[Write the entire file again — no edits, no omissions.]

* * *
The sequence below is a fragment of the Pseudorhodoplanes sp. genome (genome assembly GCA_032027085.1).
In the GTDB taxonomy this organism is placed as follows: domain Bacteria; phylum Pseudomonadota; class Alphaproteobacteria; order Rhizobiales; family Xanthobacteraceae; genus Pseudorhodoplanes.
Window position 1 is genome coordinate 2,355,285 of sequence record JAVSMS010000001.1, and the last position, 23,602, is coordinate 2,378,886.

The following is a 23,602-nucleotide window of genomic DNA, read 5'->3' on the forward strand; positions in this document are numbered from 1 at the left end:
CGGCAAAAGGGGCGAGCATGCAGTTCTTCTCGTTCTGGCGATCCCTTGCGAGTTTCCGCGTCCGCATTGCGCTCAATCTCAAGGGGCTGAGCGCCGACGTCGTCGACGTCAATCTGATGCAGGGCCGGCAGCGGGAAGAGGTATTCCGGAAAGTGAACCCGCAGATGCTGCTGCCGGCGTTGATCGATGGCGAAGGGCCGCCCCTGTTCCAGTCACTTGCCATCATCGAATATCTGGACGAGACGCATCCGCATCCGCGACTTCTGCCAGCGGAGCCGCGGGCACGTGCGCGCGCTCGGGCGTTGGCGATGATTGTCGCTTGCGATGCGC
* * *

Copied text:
The sequence below is a fragment of the Pseudorhodoplanes sp. genome (genome assembly GCA_032027085.1).
In the GTDB taxonomy this organism is placed as follows: domain Bacteria; phylum Pseudomonadota; class Alphaproteobacteria; order Rhizobiales; family Xanthobacteraceae; genus Pseudorhodoplanes.
Window position 1 is genome coordinate 2,355,285 of sequence record JAVSMS010000001.1, and the last position, 23,602, is coordinate 2,378,886.

The following is a 23,602-nucleotide window of genomic DNA, read 5'->3' on the forward strand; positions in this document are numbered from 1 at the left end:
CGGCAAAAGGGGCGAGCATGCAGTTCTTCTCGTTCTGGCGATCCCTTGCGAGTTTCCGCGTCCGCATTGCGCTCAATCTCAAGGGGCTGAGCGCCGACGTCGTCGACGTCAATCTGATGCAGGGCCGGCAGCGGGAAGAGGTATTCCGGAAAGTGAACCCGCAGATGCTGCTGCCGGCGTTGATCGATGGCGAAGGGCCGCCCCTGTTCCAGTCACTTGCCATCATCGAATATCTGGACGAGACGCATCCGCATCCGCGACTTCTGCCAGCGGAGCCGCGGGCACGTGCGCGCGCTCGGGCGTTGGCGATGATTGTCGCTTGCGATGCGC